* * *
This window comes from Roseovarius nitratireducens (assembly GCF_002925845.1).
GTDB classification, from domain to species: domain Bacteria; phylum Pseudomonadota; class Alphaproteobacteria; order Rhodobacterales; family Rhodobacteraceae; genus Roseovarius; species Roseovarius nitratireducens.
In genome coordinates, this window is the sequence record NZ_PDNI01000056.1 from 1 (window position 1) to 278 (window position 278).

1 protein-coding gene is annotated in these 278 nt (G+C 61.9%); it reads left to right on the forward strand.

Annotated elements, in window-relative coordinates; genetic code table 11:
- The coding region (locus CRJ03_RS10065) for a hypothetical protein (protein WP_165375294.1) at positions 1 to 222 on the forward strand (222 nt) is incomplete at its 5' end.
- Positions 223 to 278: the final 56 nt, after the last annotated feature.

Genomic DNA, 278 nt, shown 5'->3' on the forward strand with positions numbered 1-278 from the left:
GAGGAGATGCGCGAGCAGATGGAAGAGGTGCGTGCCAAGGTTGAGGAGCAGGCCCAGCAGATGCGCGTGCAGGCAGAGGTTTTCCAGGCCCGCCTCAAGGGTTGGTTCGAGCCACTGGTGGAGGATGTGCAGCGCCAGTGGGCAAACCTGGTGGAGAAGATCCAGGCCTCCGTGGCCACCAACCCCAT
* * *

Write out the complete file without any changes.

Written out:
This window comes from Roseovarius nitratireducens (assembly GCF_002925845.1).
GTDB classification, from domain to species: domain Bacteria; phylum Pseudomonadota; class Alphaproteobacteria; order Rhodobacterales; family Rhodobacteraceae; genus Roseovarius; species Roseovarius nitratireducens.
In genome coordinates, this window is the sequence record NZ_PDNI01000056.1 from 1 (window position 1) to 278 (window position 278).

1 protein-coding gene is annotated in these 278 nt (G+C 61.9%); it reads left to right on the forward strand.

Annotated elements, in window-relative coordinates; genetic code table 11:
- The coding region (locus CRJ03_RS10065) for a hypothetical protein (protein WP_165375294.1) at positions 1 to 222 on the forward strand (222 nt) is incomplete at its 5' end.
- Positions 223 to 278: the final 56 nt, after the last annotated feature.

Genomic DNA, 278 nt, shown 5'->3' on the forward strand with positions numbered 1-278 from the left:
GAGGAGATGCGCGAGCAGATGGAAGAGGTGCGTGCCAAGGTTGAGGAGCAGGCCCAGCAGATGCGCGTGCAGGCAGAGGTTTTCCAGGCCCGCCTCAAGGGTTGGTTCGAGCCACTGGTGGAGGATGTGCAGCGCCAGTGGGCAAACCTGGTGGAGAAGATCCAGGCCTCCGTGGCCACCAACCCCAT